Forty thousand years ago, ice age turkeys roamed the Westside, birds about as common as the pigeons pecking on the sidewalks of Wilshire Boulevard today. The turkeys roosted, gobbled and most likely yelped for help when at least 700 of them died in the La Brea Tar Pits.
Now, the Page Museum's little-known collection of 11,000 fossil turkey bones is the subject of a yearlong study in which scientists are trying to compare and contrast the original California turkey with wild turkeys of today. Are they closely related? Do they look the same? Eat the same food?
And who would care more about wild turkeys than an ornithologist?
The National Wild Turkey Federation, a South Carolina-based hunting group, paid $37,000 to fund the study as part of its long-term goal to increase the wild turkey population for California's 23,500 turkey hunters.
The state Fish and Game Department halted releases of wild turkeys in 1996, and has no further plans for more since two environmental groups filed lawsuits, claiming the birds could destroy plants and protected species.
The hunters think that, if the study proves a close relationship between the ice age turkey and the modern wild turkey, they will be able to argue that the birds are native to California and shouldn't pose a threat if more are released.
"It could counter objections that folks have in California about turkeys," said Tom Hughes, a wildlife biologist and the hunting federation's research grant coordinator. "If they are not nonnative, what's your objection?"
The problem is, the ice age turkey has been extinct for about 10,000 years.
And the argument over whether it should be considered a native Californian could go on for ages.
"Every agency has its own opinion," said Pam Muick, executive director of the California Native Plant Society, one of the groups that filed a lawsuit opposing a turkey release in San Diego.
"There are tremendous number of opinions about what is natural and when does being a native start."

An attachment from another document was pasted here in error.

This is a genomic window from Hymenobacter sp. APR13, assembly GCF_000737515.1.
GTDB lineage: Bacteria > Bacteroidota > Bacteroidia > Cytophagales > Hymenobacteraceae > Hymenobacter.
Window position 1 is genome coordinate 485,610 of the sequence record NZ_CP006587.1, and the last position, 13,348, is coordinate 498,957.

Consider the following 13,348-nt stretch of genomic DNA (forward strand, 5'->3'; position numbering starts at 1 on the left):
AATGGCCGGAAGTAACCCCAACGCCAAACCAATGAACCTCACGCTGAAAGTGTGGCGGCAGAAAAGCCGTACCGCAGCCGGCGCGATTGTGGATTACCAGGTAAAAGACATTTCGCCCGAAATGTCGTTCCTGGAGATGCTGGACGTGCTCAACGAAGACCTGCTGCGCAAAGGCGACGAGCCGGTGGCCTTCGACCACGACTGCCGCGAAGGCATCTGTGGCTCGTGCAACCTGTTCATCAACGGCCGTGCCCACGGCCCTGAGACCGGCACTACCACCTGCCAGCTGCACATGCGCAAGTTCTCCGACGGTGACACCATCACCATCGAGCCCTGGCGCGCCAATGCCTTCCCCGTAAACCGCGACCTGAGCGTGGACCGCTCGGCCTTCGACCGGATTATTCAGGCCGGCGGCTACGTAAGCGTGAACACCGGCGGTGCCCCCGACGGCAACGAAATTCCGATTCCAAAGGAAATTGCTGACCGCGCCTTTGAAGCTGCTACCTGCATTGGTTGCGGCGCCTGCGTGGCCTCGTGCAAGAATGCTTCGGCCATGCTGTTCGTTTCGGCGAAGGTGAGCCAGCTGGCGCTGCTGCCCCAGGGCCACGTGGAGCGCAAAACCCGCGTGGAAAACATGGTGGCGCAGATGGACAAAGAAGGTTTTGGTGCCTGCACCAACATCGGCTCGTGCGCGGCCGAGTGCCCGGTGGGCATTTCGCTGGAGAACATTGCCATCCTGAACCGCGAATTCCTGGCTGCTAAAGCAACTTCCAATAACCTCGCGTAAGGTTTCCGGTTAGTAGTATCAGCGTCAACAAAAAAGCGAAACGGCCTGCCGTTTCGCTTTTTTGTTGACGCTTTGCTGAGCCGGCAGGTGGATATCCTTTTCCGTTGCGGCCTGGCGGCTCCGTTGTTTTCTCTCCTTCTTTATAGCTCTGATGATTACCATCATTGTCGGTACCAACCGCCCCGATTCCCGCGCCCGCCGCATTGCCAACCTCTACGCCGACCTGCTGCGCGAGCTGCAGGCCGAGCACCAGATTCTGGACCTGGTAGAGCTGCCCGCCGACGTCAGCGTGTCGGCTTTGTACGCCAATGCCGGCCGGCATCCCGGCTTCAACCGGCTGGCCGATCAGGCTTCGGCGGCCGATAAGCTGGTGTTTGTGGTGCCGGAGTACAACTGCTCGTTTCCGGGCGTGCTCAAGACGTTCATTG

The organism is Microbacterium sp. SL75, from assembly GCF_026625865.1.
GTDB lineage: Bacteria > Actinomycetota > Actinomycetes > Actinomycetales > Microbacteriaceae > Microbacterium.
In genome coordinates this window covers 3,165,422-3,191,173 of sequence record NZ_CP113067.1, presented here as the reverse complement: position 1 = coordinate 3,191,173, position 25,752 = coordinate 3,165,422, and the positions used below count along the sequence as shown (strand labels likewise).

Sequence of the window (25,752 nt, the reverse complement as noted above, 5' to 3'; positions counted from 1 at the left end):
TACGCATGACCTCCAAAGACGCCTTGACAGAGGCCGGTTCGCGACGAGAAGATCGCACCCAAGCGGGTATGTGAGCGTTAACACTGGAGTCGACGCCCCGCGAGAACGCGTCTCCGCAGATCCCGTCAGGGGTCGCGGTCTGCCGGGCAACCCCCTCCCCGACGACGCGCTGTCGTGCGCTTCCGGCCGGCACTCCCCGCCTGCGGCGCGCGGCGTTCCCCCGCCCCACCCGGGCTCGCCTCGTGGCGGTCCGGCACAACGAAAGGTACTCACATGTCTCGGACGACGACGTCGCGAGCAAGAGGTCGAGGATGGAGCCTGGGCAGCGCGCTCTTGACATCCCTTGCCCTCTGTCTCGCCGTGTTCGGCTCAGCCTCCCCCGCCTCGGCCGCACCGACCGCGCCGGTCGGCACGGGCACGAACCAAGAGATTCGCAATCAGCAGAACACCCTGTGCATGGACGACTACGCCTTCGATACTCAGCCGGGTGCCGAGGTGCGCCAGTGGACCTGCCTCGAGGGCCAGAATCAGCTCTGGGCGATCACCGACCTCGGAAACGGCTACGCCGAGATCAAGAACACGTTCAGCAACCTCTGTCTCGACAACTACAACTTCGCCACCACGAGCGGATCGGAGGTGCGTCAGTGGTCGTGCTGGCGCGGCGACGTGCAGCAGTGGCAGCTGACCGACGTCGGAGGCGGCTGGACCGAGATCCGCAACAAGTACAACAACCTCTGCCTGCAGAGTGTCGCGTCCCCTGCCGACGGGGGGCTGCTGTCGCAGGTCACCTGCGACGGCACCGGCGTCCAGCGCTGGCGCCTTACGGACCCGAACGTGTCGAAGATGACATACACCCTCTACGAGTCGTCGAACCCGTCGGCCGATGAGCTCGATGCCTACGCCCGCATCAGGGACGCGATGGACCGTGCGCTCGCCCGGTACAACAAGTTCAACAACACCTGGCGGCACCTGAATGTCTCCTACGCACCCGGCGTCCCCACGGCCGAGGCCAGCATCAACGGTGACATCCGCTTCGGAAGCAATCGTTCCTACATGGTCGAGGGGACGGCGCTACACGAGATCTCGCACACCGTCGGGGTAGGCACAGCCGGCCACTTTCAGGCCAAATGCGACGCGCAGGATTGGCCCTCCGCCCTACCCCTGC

Exacerbating the fights over wild turkeys in California is the proliferation of the bird in Sonoma County, which has angered grape farmers and others who say it is gobbling crops.
That has prompted the Fish and Game Department to develop a plan that in part would allow farmers to kill turkeys on their land.
All the turkey talk makes Zbigniew Bochenski's eyes glaze over. He's just not interested in politics.
Bochenski is the avian paleontologist who made a name for himself at the Polish Academy of Sciences in Krakow with a comparative study of crows. After an international search, he was chosen by the Page Museum for the turkey study.
"Here I am at the famous La Brea Tar Pits that I've heard about since I was a boy," he said. "And here I get to study what is almost your national bird."
Except for their black, tar-stained color, the ice age turkey bones look like the bones you will be scraping off your plate next week. Leg bones, wing bones, beaks and breast bones have been harvested from the tar pits over the decades and stored like piece of jewelry in flat boxes.
A couple hundred of them have been glued together to form an ice age turkey skeleton on display at the museum next to the tar pits.
The turkey-hunter group did what it does best to help the study: shot some wild turkeys, in addition to collecting some road kill and pulling turkeys from traps to supply Bochenski with numerous specimens for his bone-to-bone comparison.
Working full time in the museum's basement, Bochenski measures each bone with a precise digital ruler that automatically enters data into a computer and creates graphs and charts.
He sketches the intricate points of every bone and carefully inspects each ridge to detect and calculate how the muscles were attached.
The fossil bone collection is especially rare because it contains the remains of birds of all ages, juvenile through adult, allowing scientists to tell the story of what were probably flourishing lives and slow, violent deaths.
All turkeys, even those that lived on the Westside during the last ice age, need permanent sources of standing water and trees for roosting to survive because they are not migratory.
"Whether or not those conditions were widespread in Southern California during the last ice age or whether those conditions were very localized, we really don't know," said Kenneth Campbell, curator of ornithology at the Natural History Museum of Los Angeles County and director of the turkey study.
Campbell said that, because turkeys are highly social birds, they communicate loudly with gobbles, yelps and screeches -- sounds that can be heard over the phone like Muzak when a call is placed to the national office of the turkey hunters.
When their claws got stuck in the gooey tar of the pits, they called for help -- only to draw more turkeys into the deadly sludge.